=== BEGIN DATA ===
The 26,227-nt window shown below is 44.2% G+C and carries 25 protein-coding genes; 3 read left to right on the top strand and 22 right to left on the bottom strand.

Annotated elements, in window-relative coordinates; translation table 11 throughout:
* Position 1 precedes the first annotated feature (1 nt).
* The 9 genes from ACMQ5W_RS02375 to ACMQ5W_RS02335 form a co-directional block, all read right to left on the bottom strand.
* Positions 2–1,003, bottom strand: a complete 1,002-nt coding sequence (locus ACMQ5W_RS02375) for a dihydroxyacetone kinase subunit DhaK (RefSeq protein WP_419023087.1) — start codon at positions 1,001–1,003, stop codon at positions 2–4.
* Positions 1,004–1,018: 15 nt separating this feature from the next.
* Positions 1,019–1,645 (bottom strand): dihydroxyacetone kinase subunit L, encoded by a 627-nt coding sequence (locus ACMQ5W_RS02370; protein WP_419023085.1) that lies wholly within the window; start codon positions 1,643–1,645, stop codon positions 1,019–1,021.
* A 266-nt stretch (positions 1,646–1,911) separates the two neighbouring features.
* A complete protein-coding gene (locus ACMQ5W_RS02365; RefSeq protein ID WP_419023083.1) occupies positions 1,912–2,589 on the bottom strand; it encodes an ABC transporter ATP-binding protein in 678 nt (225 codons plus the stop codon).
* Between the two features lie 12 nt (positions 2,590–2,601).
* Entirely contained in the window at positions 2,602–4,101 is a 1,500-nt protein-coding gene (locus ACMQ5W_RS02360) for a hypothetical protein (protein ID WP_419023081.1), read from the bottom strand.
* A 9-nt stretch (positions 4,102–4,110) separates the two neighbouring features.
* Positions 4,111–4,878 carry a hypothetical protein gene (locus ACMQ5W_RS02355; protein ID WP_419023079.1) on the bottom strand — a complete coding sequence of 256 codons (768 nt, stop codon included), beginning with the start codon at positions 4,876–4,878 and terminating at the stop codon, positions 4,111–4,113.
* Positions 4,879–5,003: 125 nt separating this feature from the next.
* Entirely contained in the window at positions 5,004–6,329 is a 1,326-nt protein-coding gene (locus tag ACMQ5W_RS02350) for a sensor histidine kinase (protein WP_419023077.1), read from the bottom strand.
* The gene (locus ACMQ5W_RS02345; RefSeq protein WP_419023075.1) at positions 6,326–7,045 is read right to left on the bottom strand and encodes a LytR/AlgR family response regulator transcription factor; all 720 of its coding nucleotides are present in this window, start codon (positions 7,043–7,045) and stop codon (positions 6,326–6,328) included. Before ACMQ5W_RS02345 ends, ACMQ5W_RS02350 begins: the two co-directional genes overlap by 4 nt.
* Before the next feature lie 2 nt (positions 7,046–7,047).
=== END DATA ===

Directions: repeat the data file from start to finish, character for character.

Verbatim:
The 26,227-nt window shown below is 44.2% G+C and carries 25 protein-coding genes; 3 read left to right on the top strand and 22 right to left on the bottom strand.

Annotated elements, in window-relative coordinates; translation table 11 throughout:
* Position 1 precedes the first annotated feature (1 nt).
* The 9 genes from ACMQ5W_RS02375 to ACMQ5W_RS02335 form a co-directional block, all read right to left on the bottom strand.
* Positions 2–1,003, bottom strand: a complete 1,002-nt coding sequence (locus ACMQ5W_RS02375) for a dihydroxyacetone kinase subunit DhaK (RefSeq protein WP_419023087.1) — start codon at positions 1,001–1,003, stop codon at positions 2–4.
* Positions 1,004–1,018: 15 nt separating this feature from the next.
* Positions 1,019–1,645 (bottom strand): dihydroxyacetone kinase subunit L, encoded by a 627-nt coding sequence (locus ACMQ5W_RS02370; protein WP_419023085.1) that lies wholly within the window; start codon positions 1,643–1,645, stop codon positions 1,019–1,021.
* A 266-nt stretch (positions 1,646–1,911) separates the two neighbouring features.
* A complete protein-coding gene (locus ACMQ5W_RS02365; RefSeq protein ID WP_419023083.1) occupies positions 1,912–2,589 on the bottom strand; it encodes an ABC transporter ATP-binding protein in 678 nt (225 codons plus the stop codon).
* Between the two features lie 12 nt (positions 2,590–2,601).
* Entirely contained in the window at positions 2,602–4,101 is a 1,500-nt protein-coding gene (locus ACMQ5W_RS02360) for a hypothetical protein (protein ID WP_419023081.1), read from the bottom strand.
* A 9-nt stretch (positions 4,102–4,110) separates the two neighbouring features.
* Positions 4,111–4,878 carry a hypothetical protein gene (locus ACMQ5W_RS02355; protein ID WP_419023079.1) on the bottom strand — a complete coding sequence of 256 codons (768 nt, stop codon included), beginning with the start codon at positions 4,876–4,878 and terminating at the stop codon, positions 4,111–4,113.
* Positions 4,879–5,003: 125 nt separating this feature from the next.
* Entirely contained in the window at positions 5,004–6,329 is a 1,326-nt protein-coding gene (locus tag ACMQ5W_RS02350) for a sensor histidine kinase (protein WP_419023077.1), read from the bottom strand.
* The gene (locus ACMQ5W_RS02345; RefSeq protein WP_419023075.1) at positions 6,326–7,045 is read right to left on the bottom strand and encodes a LytR/AlgR family response regulator transcription factor; all 720 of its coding nucleotides are present in this window, start codon (positions 7,043–7,045) and stop codon (positions 6,326–6,328) included. Before ACMQ5W_RS02345 ends, ACMQ5W_RS02350 begins: the two co-directional genes overlap by 4 nt.
* Before the next feature lie 2 nt (positions 7,046–7,047).